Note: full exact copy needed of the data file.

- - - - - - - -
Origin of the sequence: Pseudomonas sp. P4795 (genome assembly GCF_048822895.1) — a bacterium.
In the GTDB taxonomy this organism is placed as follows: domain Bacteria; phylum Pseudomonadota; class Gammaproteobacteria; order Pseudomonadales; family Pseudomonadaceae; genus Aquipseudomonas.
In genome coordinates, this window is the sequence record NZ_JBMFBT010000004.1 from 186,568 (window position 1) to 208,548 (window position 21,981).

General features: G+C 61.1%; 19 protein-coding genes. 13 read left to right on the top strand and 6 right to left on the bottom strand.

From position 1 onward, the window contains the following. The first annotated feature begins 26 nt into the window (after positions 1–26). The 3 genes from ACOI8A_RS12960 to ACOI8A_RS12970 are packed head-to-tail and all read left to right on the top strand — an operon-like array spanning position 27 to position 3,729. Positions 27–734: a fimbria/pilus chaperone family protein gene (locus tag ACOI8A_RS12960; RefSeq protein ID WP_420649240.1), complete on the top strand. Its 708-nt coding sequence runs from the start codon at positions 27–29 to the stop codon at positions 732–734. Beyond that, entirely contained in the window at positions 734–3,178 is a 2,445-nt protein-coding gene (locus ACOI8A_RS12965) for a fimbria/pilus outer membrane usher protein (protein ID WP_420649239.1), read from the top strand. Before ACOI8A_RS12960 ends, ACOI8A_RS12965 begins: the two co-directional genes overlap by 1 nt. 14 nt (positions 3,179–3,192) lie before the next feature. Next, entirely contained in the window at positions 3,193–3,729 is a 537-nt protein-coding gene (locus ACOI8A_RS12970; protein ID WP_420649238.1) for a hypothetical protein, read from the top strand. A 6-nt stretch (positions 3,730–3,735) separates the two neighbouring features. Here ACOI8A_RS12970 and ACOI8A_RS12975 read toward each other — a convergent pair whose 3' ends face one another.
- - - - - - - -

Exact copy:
Origin of the sequence: Pseudomonas sp. P4795 (genome assembly GCF_048822895.1) — a bacterium.
In the GTDB taxonomy this organism is placed as follows: domain Bacteria; phylum Pseudomonadota; class Gammaproteobacteria; order Pseudomonadales; family Pseudomonadaceae; genus Aquipseudomonas.
In genome coordinates, this window is the sequence record NZ_JBMFBT010000004.1 from 186,568 (window position 1) to 208,548 (window position 21,981).

General features: G+C 61.1%; 19 protein-coding genes. 13 read left to right on the top strand and 6 right to left on the bottom strand.

From position 1 onward, the window contains the following. The first annotated feature begins 26 nt into the window (after positions 1–26). The 3 genes from ACOI8A_RS12960 to ACOI8A_RS12970 are packed head-to-tail and all read left to right on the top strand — an operon-like array spanning position 27 to position 3,729. Positions 27–734: a fimbria/pilus chaperone family protein gene (locus tag ACOI8A_RS12960; RefSeq protein ID WP_420649240.1), complete on the top strand. Its 708-nt coding sequence runs from the start codon at positions 27–29 to the stop codon at positions 732–734. Beyond that, entirely contained in the window at positions 734–3,178 is a 2,445-nt protein-coding gene (locus ACOI8A_RS12965) for a fimbria/pilus outer membrane usher protein (protein ID WP_420649239.1), read from the top strand. Before ACOI8A_RS12960 ends, ACOI8A_RS12965 begins: the two co-directional genes overlap by 1 nt. 14 nt (positions 3,179–3,192) lie before the next feature. Next, entirely contained in the window at positions 3,193–3,729 is a 537-nt protein-coding gene (locus ACOI8A_RS12970; protein ID WP_420649238.1) for a hypothetical protein, read from the top strand. A 6-nt stretch (positions 3,730–3,735) separates the two neighbouring features. Here ACOI8A_RS12970 and ACOI8A_RS12975 read toward each other — a convergent pair whose 3' ends face one another.